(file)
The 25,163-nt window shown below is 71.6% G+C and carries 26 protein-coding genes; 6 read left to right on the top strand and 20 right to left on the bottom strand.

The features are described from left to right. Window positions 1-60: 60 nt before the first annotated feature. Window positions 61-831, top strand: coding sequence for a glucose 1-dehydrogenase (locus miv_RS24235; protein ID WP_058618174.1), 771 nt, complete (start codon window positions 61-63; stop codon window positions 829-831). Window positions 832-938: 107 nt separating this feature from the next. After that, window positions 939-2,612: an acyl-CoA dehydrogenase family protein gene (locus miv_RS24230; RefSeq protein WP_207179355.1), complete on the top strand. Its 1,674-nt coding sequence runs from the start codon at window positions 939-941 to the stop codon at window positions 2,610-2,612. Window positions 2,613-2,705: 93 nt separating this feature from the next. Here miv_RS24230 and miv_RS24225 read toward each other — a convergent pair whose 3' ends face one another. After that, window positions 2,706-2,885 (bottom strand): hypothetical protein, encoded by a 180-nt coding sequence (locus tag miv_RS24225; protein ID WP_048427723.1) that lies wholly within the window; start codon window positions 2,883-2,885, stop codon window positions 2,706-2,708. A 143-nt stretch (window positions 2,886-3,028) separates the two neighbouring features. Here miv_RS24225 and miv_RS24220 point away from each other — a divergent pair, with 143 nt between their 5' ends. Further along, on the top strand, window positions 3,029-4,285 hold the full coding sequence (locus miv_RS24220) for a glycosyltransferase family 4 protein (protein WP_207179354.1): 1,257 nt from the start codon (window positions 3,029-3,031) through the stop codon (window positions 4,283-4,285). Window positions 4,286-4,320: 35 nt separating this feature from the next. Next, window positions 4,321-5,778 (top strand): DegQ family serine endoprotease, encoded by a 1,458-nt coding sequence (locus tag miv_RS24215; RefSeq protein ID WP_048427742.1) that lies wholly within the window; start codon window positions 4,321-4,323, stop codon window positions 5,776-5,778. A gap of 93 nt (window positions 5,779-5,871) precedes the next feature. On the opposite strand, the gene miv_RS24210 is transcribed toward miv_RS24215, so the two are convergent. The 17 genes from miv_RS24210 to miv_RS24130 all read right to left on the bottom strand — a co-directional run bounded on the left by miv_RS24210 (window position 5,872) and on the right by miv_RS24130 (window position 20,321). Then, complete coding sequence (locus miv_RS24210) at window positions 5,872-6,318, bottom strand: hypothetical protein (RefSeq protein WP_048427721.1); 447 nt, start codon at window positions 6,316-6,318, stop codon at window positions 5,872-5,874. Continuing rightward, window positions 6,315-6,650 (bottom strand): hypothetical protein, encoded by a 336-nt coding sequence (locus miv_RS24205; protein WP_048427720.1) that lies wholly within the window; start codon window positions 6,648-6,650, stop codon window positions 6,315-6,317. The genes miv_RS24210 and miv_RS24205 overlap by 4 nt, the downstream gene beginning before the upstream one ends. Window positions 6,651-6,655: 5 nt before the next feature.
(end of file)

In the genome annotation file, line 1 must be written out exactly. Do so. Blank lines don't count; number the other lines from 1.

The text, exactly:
The 25,163-nt window shown below is 71.6% G+C and carries 26 protein-coding genes; 6 read left to right on the top strand and 20 right to left on the bottom strand.